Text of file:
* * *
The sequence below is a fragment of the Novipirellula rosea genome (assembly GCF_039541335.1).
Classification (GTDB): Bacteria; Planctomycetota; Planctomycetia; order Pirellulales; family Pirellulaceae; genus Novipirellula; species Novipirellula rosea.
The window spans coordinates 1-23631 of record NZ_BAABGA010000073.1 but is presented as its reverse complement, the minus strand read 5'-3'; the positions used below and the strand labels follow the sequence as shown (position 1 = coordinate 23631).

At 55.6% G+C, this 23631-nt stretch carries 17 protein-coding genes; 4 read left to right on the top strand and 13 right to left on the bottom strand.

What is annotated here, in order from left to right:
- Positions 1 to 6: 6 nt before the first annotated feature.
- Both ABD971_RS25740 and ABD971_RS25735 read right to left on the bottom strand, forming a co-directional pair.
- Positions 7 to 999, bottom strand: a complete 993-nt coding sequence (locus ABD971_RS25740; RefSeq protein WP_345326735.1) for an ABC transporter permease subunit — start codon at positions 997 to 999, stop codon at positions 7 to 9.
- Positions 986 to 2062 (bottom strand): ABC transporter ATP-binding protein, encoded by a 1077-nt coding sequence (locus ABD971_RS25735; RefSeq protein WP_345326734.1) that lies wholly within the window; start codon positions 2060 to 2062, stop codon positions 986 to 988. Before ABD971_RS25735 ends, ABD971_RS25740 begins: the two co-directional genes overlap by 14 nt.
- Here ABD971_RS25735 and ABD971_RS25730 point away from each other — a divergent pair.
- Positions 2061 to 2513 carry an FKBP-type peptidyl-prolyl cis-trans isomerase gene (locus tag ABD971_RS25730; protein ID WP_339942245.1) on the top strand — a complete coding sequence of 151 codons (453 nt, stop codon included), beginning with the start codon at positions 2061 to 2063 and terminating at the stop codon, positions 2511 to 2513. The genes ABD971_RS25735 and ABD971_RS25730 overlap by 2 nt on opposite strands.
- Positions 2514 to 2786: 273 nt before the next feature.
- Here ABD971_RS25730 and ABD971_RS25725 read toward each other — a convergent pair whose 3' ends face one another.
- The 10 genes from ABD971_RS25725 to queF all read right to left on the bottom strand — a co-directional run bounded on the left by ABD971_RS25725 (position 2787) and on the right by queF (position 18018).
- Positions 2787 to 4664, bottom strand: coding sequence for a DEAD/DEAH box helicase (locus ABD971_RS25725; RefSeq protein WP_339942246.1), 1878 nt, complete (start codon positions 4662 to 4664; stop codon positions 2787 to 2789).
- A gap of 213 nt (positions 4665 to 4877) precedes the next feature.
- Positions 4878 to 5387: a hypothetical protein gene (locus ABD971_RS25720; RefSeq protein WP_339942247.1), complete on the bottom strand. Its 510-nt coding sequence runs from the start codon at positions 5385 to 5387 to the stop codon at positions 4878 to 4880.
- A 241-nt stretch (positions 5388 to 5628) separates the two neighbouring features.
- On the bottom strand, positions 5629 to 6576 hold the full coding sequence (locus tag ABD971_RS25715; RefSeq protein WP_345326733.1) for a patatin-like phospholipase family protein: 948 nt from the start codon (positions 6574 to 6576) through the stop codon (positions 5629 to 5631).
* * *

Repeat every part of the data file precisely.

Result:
The sequence below is a fragment of the Novipirellula rosea genome (assembly GCF_039541335.1).
Classification (GTDB): Bacteria; Planctomycetota; Planctomycetia; order Pirellulales; family Pirellulaceae; genus Novipirellula; species Novipirellula rosea.
The window spans coordinates 1-23631 of record NZ_BAABGA010000073.1 but is presented as its reverse complement, the minus strand read 5'-3'; the positions used below and the strand labels follow the sequence as shown (position 1 = coordinate 23631).

At 55.6% G+C, this 23631-nt stretch carries 17 protein-coding genes; 4 read left to right on the top strand and 13 right to left on the bottom strand.

What is annotated here, in order from left to right:
- Positions 1 to 6: 6 nt before the first annotated feature.
- Both ABD971_RS25740 and ABD971_RS25735 read right to left on the bottom strand, forming a co-directional pair.
- Positions 7 to 999, bottom strand: a complete 993-nt coding sequence (locus ABD971_RS25740; RefSeq protein WP_345326735.1) for an ABC transporter permease subunit — start codon at positions 997 to 999, stop codon at positions 7 to 9.
- Positions 986 to 2062 (bottom strand): ABC transporter ATP-binding protein, encoded by a 1077-nt coding sequence (locus ABD971_RS25735; RefSeq protein WP_345326734.1) that lies wholly within the window; start codon positions 2060 to 2062, stop codon positions 986 to 988. Before ABD971_RS25735 ends, ABD971_RS25740 begins: the two co-directional genes overlap by 14 nt.
- Here ABD971_RS25735 and ABD971_RS25730 point away from each other — a divergent pair.
- Positions 2061 to 2513 carry an FKBP-type peptidyl-prolyl cis-trans isomerase gene (locus tag ABD971_RS25730; protein ID WP_339942245.1) on the top strand — a complete coding sequence of 151 codons (453 nt, stop codon included), beginning with the start codon at positions 2061 to 2063 and terminating at the stop codon, positions 2511 to 2513. The genes ABD971_RS25735 and ABD971_RS25730 overlap by 2 nt on opposite strands.
- Positions 2514 to 2786: 273 nt before the next feature.
- Here ABD971_RS25730 and ABD971_RS25725 read toward each other — a convergent pair whose 3' ends face one another.
- The 10 genes from ABD971_RS25725 to queF all read right to left on the bottom strand — a co-directional run bounded on the left by ABD971_RS25725 (position 2787) and on the right by queF (position 18018).
- Positions 2787 to 4664, bottom strand: coding sequence for a DEAD/DEAH box helicase (locus ABD971_RS25725; RefSeq protein WP_339942246.1), 1878 nt, complete (start codon positions 4662 to 4664; stop codon positions 2787 to 2789).
- A gap of 213 nt (positions 4665 to 4877) precedes the next feature.
- Positions 4878 to 5387: a hypothetical protein gene (locus ABD971_RS25720; RefSeq protein WP_339942247.1), complete on the bottom strand. Its 510-nt coding sequence runs from the start codon at positions 5385 to 5387 to the stop codon at positions 4878 to 4880.
- A 241-nt stretch (positions 5388 to 5628) separates the two neighbouring features.
- On the bottom strand, positions 5629 to 6576 hold the full coding sequence (locus tag ABD971_RS25715; RefSeq protein WP_345326733.1) for a patatin-like phospholipase family protein: 948 nt from the start codon (positions 6574 to 6576) through the stop codon (positions 5629 to 5631).